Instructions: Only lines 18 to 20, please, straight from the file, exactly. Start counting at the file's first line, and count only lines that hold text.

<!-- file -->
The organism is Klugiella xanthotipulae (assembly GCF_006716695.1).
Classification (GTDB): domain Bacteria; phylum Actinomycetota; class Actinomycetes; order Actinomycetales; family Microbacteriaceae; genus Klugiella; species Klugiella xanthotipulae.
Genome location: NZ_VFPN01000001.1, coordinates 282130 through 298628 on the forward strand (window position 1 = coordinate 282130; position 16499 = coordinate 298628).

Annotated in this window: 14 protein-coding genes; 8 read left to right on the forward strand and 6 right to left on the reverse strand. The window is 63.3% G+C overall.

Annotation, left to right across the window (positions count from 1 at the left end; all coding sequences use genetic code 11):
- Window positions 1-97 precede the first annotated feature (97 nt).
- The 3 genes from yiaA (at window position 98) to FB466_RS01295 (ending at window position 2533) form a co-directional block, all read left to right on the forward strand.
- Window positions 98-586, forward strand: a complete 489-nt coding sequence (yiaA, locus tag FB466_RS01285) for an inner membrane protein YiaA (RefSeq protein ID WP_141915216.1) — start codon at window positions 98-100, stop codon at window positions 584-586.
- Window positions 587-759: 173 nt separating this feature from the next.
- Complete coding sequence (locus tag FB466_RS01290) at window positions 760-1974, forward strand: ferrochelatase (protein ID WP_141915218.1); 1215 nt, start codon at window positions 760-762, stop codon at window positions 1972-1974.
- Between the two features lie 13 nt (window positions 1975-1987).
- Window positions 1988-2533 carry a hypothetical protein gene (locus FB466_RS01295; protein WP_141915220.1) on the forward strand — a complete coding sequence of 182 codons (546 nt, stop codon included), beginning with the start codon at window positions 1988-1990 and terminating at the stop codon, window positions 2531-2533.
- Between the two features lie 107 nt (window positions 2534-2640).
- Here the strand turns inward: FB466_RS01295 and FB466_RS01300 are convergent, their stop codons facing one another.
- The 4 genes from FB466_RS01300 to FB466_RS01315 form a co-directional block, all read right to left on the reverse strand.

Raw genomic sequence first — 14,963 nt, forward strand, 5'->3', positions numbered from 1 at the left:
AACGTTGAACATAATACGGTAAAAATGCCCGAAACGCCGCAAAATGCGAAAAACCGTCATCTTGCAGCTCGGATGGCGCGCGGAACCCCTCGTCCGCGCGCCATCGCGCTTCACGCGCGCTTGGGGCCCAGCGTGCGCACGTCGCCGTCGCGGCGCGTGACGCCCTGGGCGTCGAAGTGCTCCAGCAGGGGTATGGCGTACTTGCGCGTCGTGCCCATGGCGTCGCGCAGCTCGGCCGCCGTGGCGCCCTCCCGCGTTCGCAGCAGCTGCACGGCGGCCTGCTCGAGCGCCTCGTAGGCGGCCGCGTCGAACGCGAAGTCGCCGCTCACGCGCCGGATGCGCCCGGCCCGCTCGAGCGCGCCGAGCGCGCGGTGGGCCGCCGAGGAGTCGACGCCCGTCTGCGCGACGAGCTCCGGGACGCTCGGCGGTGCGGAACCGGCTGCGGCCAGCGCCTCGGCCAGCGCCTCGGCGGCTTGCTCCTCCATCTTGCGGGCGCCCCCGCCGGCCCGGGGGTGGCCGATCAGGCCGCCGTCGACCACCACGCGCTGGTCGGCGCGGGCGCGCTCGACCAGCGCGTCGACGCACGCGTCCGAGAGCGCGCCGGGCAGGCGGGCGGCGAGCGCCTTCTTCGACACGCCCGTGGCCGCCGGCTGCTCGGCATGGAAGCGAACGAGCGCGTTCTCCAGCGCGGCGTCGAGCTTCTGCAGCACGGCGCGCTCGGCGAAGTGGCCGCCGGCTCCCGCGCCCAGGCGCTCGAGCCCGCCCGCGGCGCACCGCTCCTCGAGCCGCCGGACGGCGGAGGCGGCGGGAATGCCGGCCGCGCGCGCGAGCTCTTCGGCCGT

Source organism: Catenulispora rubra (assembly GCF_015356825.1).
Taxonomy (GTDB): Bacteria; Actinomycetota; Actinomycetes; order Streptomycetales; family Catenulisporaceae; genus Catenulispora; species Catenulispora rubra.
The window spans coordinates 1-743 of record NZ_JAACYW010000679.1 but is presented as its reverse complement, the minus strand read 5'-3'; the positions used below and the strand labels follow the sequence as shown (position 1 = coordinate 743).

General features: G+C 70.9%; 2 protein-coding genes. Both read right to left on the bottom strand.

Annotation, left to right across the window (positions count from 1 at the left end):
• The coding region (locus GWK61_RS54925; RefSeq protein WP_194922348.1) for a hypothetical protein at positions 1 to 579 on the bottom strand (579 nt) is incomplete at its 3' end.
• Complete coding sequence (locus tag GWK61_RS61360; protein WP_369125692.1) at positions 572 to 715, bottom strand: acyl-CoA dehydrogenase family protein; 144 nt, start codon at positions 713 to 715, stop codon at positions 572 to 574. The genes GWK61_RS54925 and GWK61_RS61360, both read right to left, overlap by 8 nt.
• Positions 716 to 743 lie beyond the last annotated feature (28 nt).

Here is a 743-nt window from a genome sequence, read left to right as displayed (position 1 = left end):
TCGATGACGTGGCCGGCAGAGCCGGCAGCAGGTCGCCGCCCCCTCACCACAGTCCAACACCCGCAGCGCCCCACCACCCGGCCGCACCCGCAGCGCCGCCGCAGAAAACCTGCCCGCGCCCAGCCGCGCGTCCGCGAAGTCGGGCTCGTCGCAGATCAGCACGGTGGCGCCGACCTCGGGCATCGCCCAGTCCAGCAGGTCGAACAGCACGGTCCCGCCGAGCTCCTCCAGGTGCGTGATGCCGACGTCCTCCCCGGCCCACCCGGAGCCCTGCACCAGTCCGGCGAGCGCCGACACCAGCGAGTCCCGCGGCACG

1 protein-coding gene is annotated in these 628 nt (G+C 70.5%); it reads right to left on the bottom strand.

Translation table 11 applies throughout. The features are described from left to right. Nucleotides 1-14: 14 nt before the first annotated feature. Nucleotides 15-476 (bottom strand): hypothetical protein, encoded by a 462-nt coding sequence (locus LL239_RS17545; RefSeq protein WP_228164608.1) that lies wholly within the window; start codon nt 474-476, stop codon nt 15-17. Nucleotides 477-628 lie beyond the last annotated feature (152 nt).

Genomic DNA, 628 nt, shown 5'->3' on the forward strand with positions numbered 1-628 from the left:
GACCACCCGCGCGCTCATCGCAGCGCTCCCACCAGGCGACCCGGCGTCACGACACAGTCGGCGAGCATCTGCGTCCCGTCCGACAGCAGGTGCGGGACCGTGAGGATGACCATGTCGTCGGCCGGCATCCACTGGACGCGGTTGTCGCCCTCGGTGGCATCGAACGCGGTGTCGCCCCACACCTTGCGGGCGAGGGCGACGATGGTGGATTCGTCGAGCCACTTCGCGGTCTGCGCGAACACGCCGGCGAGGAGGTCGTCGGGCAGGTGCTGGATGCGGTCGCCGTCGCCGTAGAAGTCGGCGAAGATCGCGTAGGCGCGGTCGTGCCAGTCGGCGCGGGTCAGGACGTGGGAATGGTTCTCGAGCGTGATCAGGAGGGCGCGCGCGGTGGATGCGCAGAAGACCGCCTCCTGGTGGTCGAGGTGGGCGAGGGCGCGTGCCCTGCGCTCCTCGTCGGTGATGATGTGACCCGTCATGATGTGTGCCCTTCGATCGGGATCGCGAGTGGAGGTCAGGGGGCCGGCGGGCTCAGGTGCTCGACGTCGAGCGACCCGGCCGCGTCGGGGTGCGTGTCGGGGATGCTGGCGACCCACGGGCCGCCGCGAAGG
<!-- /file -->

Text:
Source organism: Catenulispora rubra (assembly GCF_015356825.1).
Taxonomy (GTDB): Bacteria; Actinomycetota; Actinomycetes; order Streptomycetales; family Catenulisporaceae; genus Catenulispora; species Catenulispora rubra.
The window spans coordinates 1-743 of record NZ_JAACYW010000679.1 but is presented as its reverse complement, the minus strand read 5'-3'; the positions used below and the strand labels follow the sequence as shown (position 1 = coordinate 743).